It is the potential of being caught by the police that has been identified as the main motivating factor behind speed limit compliance for many drivers.
This has been demonstrated to be the case in several studies , and also In Israel, where Siev and Kliger’s research took place. The results of the experiment showed that in Condition I, where drivers were made aware of their speed by the first sign, they adjusted their speed to the limit at which they thought they were unlikely to be apprehended by the police (in this case around 90 km/h) whether they were, at that time, above or below that limit.
In Condition II, drivers saw the switched off sign and were made aware of the possibility of enforcement but were not informed of their actual speed; the most common reaction then was to slow down to increase the chance of remaining within the perceived limit under which they were unlikely to be apprehended. Siev and Kliger suggest that drivers may have seen the switched off sign and considered they may be approaching a police-enforced ‘speed trap’, resulting in them slowing down to avoid the possibility of being pulled over.
In addition, Under Condition I, with the first sign on, the speed variance, in the vicinity of the second sign, was significantly lower than in condition II, manifesting drivers’ speed convergence around the speed which they thought they were unlikely to be apprehended by the police. .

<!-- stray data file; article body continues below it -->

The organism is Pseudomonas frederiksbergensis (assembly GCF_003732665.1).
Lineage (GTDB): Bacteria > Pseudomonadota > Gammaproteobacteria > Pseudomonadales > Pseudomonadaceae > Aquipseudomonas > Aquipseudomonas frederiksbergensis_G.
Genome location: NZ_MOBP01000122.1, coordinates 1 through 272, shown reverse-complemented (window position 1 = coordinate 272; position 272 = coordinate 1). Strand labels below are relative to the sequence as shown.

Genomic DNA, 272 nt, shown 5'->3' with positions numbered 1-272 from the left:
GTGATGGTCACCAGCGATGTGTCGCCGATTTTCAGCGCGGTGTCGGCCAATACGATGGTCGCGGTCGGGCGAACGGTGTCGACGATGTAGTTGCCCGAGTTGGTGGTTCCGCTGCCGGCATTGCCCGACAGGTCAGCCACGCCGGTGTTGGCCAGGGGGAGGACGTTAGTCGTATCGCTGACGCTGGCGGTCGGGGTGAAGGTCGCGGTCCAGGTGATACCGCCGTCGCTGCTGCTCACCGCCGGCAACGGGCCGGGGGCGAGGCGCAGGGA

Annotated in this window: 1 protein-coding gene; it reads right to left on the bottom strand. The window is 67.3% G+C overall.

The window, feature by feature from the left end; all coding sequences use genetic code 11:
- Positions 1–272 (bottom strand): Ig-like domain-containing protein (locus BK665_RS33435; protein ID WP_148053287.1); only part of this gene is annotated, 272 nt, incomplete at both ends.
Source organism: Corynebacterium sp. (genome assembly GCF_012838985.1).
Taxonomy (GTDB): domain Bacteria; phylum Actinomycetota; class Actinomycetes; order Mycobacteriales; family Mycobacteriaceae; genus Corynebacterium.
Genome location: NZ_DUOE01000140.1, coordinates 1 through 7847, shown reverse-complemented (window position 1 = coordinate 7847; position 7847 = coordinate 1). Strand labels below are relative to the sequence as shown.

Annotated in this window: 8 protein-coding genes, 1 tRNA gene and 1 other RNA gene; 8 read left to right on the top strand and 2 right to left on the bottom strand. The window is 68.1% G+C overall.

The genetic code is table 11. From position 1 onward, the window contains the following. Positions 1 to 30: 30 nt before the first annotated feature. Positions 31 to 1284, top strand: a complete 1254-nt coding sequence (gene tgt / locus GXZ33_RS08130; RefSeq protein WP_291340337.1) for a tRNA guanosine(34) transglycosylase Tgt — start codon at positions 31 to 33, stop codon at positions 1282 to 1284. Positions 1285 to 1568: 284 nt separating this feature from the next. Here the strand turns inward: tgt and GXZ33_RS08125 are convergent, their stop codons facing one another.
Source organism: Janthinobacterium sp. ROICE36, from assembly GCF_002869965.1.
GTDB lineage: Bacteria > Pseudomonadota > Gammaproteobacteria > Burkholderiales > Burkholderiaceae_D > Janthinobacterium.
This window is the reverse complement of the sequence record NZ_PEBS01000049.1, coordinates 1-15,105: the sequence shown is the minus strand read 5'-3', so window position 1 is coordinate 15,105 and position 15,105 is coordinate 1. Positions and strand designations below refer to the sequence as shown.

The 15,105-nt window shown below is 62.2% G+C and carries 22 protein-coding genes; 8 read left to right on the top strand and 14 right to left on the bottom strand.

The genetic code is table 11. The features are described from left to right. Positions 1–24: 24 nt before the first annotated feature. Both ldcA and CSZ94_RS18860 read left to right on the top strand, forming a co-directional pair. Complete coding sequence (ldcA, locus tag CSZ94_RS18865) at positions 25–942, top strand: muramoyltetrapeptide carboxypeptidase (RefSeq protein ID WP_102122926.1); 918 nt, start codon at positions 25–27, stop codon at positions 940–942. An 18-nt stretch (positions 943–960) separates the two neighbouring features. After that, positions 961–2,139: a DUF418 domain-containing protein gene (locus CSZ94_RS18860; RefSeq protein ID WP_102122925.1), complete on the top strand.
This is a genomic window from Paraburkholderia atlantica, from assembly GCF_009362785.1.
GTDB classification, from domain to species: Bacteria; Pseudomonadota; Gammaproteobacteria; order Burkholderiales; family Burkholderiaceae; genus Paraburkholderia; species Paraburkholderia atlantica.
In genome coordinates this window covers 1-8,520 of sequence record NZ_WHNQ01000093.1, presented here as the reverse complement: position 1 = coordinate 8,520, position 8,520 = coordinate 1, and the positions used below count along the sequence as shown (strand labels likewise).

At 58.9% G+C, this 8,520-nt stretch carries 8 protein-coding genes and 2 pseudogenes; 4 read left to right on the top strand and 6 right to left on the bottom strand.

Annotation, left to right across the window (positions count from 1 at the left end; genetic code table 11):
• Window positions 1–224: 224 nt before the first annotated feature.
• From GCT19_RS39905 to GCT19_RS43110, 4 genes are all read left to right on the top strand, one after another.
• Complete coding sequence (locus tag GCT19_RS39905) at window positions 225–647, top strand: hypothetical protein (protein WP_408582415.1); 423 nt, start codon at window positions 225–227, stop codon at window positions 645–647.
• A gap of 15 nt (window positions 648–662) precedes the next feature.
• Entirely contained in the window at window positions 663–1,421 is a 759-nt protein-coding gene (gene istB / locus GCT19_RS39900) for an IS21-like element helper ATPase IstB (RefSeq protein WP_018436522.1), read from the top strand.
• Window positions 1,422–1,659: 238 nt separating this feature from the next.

What can we learn from this in-depth look into driver behaviour?
Siev and Kliger conclude that their results suggest that drivers do not intend to travel at the speed limit set by the law, but to drive at the maximum speed they can, at which point if they were stopped by the police they would be issued with only a minor penalty. In this case, the goal of reducing speed by the placement of Speed Display Signs was not achieved.
However, comparison of the two conditions shows that whilst speed feedback failed to encourage drivers to slow down, and in fact in some cases seemed to cause drivers to speed up, alerting drivers to a speed issue and suggesting the possibility of apprehension, but without informing them of their speed, resulted in them slowing down.
The authors suggest the value of this research lies in the possibility of employing this tactic as a low-cost means to influence driver behaviour. Authorities could turn Speed Display Signs on and off, suggesting increased or changing enforcement but without the high costs actual enforcement incurs. It appears that there is a real possibility to use the Speed Display Signs in this new way to help reduce road traffic accidents, especially in low resource parts of the world where the effects of road traffic injuries have the direst consequences.